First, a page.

Mormon Male Privilege and How to Make Apparent Gender Disparity in the Church

Posted by on December 14, 2012 in example, feminism, Gender roles, leadership, Mormon Life, Mormon women, priesthood, Relationships, religion, self worth, suffering, women | 138 comments

Many people are concerned with a very basic question right now: Why do some women feel unequal in the church? A few years ago I wrote a post for LDS WAVE about why I feel unequal. While this was not an exhaustive list, it made apparent many of the gender disparities that we often take for granted.

Another way to make inequality apparent is to talk about privilege. In academia there is a lot of literature on male privilege and white privilege—those unacknolwedged advantages that men and majority ethnicities gain from women’s and minorities’ disadvantages. An important step in lessening, mitigating and ending this discrimination is acknowledging it. It is sometimes easier to see that others have different gender roles or even that women have some disadvantages. The truly difficult thing to recognize is the concomitant truth: what aspects of being male are advantageous?

Do not despair, this is not an attack on men. Rather it is a mental exercise in trying to see those aspects of gender inequality that are normally hidden in our religious culture. Men (and women alike) are taught not to recognize our privileges or as Dr. Peggy McIntosh puts it the “invisible package of unearned assets that I can count on cashing in each day, but about which I was ‘meant’ to remain oblivious. [Male] privilege is like an invisible weightless knapsack of special provisions, maps, passports, codebooks, visas, clothes, tools and blank checks” (McIntosh 1988). It is not the fault of the holder of these privileges that he has them. However, it is our moral and ethical duty to learn to recognize, mitigate and lessen them for greater religious gender equality.

I decided to try to identify some of the daily effects of these advantages in order to answer the question: What is it like to have Mormon male privilege? (Many of these points have corollaries in literature on white and male privilege).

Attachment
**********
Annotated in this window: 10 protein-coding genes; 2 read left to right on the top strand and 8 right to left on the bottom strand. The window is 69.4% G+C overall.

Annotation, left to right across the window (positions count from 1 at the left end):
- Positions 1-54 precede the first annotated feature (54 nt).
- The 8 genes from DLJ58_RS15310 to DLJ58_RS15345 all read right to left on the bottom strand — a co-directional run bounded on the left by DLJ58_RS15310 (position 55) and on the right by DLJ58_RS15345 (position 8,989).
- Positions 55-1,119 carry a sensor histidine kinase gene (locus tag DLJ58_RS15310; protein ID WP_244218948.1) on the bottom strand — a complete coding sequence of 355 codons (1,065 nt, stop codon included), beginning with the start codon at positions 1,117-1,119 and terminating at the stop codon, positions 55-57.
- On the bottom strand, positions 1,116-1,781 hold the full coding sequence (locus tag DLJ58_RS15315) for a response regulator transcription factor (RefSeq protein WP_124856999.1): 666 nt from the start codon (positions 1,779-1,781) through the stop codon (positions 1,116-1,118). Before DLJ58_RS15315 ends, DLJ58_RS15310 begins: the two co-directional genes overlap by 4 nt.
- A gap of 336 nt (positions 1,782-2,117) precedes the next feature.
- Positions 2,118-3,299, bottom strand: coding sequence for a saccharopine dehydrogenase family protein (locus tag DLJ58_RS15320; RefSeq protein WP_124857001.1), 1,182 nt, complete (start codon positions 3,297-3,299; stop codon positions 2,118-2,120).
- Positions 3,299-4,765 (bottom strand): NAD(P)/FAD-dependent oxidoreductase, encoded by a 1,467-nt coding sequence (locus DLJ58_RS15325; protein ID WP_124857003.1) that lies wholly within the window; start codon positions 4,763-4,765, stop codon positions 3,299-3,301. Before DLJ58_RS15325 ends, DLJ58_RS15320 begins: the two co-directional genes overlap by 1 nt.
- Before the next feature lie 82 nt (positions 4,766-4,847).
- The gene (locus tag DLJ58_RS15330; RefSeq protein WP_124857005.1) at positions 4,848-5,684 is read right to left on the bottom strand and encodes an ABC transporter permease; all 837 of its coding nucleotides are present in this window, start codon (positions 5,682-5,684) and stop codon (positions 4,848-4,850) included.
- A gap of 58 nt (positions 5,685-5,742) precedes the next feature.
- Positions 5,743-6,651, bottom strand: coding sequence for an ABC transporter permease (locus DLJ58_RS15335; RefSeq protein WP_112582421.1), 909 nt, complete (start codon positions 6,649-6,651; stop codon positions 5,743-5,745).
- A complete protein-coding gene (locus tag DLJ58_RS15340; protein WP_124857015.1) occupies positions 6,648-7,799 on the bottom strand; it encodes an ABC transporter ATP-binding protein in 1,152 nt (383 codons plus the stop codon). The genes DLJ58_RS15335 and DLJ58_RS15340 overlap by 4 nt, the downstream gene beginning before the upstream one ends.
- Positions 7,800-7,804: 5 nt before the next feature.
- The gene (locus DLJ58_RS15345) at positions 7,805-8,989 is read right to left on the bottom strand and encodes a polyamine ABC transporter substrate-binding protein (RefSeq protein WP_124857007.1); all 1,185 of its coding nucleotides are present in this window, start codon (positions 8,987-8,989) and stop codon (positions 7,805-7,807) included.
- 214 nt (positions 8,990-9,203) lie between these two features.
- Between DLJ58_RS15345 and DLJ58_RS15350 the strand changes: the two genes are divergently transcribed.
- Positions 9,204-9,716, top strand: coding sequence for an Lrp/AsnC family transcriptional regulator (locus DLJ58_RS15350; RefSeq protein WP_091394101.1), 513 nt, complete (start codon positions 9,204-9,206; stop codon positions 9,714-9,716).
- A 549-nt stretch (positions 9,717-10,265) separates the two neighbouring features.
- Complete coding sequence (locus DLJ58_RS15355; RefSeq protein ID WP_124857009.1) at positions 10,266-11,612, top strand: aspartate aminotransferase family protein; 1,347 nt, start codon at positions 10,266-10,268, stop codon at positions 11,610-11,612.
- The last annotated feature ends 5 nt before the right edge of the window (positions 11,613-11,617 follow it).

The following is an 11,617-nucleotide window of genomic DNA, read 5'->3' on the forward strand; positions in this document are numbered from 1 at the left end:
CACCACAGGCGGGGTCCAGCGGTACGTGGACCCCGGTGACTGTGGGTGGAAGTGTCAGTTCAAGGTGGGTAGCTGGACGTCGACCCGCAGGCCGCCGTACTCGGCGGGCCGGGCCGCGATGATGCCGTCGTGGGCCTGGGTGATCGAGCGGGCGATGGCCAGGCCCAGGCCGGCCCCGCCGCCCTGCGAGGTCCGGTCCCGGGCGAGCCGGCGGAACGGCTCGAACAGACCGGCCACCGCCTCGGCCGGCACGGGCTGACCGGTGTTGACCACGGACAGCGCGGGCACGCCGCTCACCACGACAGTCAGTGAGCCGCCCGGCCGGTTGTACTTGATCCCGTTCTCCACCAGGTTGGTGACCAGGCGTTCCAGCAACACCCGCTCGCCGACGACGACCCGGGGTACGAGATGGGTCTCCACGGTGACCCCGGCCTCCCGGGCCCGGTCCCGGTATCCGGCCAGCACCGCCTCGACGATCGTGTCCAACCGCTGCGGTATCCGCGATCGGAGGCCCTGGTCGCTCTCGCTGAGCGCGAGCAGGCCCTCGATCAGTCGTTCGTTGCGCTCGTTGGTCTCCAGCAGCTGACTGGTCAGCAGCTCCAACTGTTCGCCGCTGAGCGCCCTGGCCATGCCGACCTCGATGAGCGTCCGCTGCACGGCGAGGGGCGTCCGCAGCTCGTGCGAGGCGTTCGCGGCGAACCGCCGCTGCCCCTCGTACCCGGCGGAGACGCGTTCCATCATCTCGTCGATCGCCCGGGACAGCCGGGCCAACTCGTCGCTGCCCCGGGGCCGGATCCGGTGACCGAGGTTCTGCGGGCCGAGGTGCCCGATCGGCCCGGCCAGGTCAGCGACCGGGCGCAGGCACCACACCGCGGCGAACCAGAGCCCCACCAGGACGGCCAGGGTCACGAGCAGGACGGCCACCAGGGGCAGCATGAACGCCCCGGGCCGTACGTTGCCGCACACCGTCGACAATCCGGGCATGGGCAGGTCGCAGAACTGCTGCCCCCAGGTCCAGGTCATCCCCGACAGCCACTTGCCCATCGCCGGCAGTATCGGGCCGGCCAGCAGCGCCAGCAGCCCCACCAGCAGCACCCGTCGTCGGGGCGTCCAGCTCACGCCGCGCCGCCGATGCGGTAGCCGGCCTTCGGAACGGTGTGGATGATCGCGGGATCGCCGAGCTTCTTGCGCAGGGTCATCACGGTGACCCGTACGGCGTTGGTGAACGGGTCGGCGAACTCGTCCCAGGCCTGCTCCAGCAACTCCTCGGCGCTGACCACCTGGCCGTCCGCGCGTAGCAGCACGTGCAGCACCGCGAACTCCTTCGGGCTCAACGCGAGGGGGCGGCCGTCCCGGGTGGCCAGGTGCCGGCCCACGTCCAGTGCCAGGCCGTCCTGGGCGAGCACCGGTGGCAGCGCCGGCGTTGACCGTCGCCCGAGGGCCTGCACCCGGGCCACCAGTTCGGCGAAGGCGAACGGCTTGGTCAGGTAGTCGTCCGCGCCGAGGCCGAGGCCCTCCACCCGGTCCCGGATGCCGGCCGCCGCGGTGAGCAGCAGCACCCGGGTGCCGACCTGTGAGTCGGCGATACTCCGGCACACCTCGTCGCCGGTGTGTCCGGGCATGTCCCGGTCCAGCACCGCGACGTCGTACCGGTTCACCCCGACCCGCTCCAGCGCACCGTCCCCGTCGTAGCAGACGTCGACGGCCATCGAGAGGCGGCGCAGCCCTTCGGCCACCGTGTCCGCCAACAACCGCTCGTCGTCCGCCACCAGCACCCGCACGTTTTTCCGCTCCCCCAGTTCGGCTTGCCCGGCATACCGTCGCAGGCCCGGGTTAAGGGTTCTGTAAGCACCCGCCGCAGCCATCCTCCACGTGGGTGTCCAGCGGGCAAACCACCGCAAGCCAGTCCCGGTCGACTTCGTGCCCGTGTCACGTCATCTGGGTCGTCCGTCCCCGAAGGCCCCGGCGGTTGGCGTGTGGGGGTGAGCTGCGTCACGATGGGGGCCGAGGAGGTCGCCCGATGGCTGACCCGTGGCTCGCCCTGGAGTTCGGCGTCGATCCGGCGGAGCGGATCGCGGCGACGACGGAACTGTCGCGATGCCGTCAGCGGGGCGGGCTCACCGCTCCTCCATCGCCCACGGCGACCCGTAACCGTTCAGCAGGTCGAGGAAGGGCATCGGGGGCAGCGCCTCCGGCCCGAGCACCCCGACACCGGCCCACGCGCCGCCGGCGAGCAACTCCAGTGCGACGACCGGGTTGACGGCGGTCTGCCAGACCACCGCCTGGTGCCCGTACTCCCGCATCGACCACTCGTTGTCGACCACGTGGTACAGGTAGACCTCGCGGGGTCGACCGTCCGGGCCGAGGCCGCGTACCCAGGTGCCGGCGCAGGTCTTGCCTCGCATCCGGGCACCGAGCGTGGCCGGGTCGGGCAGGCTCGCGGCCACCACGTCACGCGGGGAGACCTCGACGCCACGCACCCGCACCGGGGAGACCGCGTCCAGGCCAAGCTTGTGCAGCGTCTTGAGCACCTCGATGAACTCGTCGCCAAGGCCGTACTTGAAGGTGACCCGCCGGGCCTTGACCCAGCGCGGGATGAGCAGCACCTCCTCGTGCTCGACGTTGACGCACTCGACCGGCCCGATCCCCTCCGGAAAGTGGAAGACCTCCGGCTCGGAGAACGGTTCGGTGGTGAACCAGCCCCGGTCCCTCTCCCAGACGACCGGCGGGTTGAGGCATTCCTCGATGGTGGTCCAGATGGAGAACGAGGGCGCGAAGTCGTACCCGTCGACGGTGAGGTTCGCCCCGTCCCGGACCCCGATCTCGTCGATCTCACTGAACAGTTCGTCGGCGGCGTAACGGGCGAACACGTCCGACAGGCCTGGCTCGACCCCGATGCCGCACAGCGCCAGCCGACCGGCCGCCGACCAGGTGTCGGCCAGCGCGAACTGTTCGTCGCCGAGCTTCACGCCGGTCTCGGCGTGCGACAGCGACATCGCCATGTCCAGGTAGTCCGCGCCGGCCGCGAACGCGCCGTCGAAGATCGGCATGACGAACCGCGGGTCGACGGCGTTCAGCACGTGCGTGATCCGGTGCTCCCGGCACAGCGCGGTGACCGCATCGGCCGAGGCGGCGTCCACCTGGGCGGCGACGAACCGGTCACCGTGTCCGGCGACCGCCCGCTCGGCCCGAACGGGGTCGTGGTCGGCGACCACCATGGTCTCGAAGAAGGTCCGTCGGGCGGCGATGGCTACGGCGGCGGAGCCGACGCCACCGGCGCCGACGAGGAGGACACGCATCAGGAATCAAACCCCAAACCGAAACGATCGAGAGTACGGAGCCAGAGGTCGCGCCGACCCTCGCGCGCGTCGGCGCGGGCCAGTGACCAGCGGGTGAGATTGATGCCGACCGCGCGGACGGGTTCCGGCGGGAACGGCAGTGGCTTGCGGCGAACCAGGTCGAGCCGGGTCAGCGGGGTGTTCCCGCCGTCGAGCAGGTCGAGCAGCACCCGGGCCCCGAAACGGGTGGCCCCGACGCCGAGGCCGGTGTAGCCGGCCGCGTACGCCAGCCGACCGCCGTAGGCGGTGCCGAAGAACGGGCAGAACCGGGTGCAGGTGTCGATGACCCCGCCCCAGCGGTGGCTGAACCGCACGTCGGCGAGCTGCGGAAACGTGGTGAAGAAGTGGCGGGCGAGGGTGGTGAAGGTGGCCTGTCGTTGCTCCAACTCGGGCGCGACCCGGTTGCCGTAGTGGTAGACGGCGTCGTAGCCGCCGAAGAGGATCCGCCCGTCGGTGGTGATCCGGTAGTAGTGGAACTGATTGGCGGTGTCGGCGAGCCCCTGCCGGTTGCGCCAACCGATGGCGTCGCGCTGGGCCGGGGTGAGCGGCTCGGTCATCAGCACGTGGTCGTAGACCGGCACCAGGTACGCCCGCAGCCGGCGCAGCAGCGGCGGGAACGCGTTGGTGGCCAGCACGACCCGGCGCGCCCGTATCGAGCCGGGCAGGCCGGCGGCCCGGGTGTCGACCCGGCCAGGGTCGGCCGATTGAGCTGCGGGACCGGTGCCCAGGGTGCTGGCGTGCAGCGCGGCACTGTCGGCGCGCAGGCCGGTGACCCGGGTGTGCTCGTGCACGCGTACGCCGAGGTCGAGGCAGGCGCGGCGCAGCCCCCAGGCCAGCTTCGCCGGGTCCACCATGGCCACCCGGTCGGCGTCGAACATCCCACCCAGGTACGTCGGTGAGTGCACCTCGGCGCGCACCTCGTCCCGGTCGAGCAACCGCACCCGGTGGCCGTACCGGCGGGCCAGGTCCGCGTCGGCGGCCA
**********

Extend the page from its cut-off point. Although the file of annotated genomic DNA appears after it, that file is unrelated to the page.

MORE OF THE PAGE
As a Mormon Male:

  1. My odds of receiving a leadership calling compared to females of my same age, experience and spirituality are skewed in my favor. The more prestigious the calling, the larger the odds are skewed.
  2. My odds of being asked to speak at church functions compared to females of my same age, experience and spirituality are skewed in my favor. The larger the forum, the more my odds are skewed.
  3. My church leaders are people of my own sex. The more prestigious and powerful the calling, the more this is true.
  4. When I ask to “see the person in charge,” odds are that I will face a person of my own sex. The higher-up in the organization the person is, the surer I can be.
  5. I can go home from most leadership meetings feeling somewhat tied in, rather than isolated, out-of-place, outnumbered, unheard, held at a distance or feared.
  6. I can be pretty sure that a disagreement with a woman is more likely to jeopardize her chances for advancement in leadership positions and her reputation as a good Mormon than it will jeopardize mine.
  7. I can speak in public to a powerful male group without putting my gender on trial. If I fall short as a missionary, gospel doctrine teacher, or general conference speaker I can feel sure this won’t be seen as a black mark against my entire sex’s capabilities.
  8. I can do well in a challenging situation without being called a credit to my gender.
  9. If I have low credibility as a leader I can be sure that my gender is not the problem.
  10. I am never asked to speak for or represent “the” perspective of all the people of my gender.